Global and Australian synthetic greenhouse gas (SGG) emissions: mitigation challenges and opportunities (6346)
Global emissions of synthetic greenhouse gases (SGGs), comprising emissions of hydrofluorocarbons (HFCs), perfluorocarbons (PFCs) and sulphur hexafluoride (SF6), regulated under the Kyoto Protocol, and emissions of chlorofluorocarbons (CFCs), hydrochlorofluorocarbons (HCFCs) etc., regulated via production and consumption controls under the Montreal Protocol, are a fast-growing greenhouse gas (GHG) emission sector, especially the Kyoto synthetics1-4. Over the next decade or two, the climate change impact of the collective emissions of SGGs could exceed that of methane (CH4), becoming the second most import GHG emission sector climatically after carbon dioxide (CO2), emitted largely from the combustion of fossil fuels.
All of the important SGGs in the Australian and Southern Hemispheric polar atmospheric environments have been measured continuously since the late-1990s by CSIRO and the Bureau of Meteorology at Cape Grim, Tasmania, since 1978 in the Cape Grim air archive and since the 1940s in Antarctic firn air. From these data, and other SGG data collected globally, CSIRO and colleagues at MIT, GIT and the UKMO have been able to estimate global and regional, including Australian, emissions of SGGs5-10.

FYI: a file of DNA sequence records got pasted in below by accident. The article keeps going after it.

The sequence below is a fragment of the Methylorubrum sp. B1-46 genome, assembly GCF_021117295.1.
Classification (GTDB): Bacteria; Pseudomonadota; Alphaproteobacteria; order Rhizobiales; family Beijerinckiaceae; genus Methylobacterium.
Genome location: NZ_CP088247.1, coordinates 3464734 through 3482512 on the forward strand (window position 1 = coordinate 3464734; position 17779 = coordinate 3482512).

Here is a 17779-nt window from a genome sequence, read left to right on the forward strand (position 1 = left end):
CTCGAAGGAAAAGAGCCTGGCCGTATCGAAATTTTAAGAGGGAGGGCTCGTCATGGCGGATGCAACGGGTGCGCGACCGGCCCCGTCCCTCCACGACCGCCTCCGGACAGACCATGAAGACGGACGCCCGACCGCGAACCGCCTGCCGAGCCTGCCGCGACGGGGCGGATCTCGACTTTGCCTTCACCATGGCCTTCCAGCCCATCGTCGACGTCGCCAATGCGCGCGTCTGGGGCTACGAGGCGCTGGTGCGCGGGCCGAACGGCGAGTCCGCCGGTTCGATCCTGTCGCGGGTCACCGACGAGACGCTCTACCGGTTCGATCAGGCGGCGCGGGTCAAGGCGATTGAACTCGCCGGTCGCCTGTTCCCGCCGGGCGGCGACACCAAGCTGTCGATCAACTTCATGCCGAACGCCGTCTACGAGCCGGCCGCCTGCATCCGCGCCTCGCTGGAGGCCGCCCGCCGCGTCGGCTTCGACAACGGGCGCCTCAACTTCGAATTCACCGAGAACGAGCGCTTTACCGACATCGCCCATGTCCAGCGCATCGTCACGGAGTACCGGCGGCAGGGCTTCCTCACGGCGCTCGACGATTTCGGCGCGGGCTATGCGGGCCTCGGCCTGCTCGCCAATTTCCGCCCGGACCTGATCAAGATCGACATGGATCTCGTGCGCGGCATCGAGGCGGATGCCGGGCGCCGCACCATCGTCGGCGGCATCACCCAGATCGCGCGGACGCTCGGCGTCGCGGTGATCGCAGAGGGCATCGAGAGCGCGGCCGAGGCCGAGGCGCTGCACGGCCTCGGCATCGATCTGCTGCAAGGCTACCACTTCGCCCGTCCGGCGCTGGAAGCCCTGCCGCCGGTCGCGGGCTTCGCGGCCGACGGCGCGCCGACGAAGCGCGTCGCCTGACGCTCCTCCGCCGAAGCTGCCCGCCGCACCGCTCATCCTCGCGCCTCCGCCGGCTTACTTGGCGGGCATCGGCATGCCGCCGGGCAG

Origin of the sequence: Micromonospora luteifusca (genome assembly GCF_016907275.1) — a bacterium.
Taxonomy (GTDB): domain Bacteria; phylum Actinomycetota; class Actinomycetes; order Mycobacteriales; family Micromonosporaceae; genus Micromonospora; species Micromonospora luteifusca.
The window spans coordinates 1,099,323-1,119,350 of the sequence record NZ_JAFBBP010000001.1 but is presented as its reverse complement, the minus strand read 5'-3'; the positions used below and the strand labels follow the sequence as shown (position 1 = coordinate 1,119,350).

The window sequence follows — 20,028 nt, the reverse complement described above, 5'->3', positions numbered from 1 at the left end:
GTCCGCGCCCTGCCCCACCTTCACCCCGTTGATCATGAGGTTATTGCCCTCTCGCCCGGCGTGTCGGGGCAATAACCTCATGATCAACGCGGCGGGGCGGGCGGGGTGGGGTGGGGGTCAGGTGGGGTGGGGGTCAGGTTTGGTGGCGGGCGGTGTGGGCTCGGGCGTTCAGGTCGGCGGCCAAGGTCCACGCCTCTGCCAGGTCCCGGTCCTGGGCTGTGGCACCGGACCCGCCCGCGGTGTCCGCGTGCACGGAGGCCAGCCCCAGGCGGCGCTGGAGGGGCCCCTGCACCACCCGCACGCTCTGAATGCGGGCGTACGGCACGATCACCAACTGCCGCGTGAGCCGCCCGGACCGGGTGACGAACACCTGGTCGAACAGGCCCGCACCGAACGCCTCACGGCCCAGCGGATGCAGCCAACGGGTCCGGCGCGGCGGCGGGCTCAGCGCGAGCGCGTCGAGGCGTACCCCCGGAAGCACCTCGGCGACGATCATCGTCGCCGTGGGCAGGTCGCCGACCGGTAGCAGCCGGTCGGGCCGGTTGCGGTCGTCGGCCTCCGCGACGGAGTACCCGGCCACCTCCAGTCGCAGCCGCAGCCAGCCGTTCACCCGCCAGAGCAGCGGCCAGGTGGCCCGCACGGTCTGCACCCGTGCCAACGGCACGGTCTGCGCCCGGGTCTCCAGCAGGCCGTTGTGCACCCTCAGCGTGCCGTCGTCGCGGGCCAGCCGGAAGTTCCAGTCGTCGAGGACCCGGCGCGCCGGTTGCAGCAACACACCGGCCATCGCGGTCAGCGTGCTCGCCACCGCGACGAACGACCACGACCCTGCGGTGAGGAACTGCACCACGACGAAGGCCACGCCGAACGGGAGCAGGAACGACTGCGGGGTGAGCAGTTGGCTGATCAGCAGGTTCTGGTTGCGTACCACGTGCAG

The CSIRO estimates of Australian SGG emissions (Kyoto and Montreal) are reported annually to the Australian government. The Australian government independently estimates Australian emissions of the Kyoto SGGs from industry data, using Intergovernmental Panel on Climate Change (IPCC) recommended methodologies, for the National Greenhouse Accounts (NGA). These Kyoto SGG emission estimates, as well as those from CSIRO, are reported to the United Nations Framework Convention on Climate Change (UNFCCC), fulfilling Australia’s GHG emissions reporting obligations under the Kyoto Protocol11.
In this paper, we will report the latest MIT/GIT estimates of global Kyoto and Montreal SGG emissions and their impact on global climate change. The CSIRO/UKMO estimates of Australian SGG emissions will be reported, and their contribution to Australian GHG emissions evaluated. The CSIRO/UKMO emission estimates for individual and combined SGGs will be compared to those in the NGA. Significant differences, where they exist, will be discussed. Details of future work to improve the accuracy and precision of CSIRO/UKMO SGG emission estimates will be discussed.
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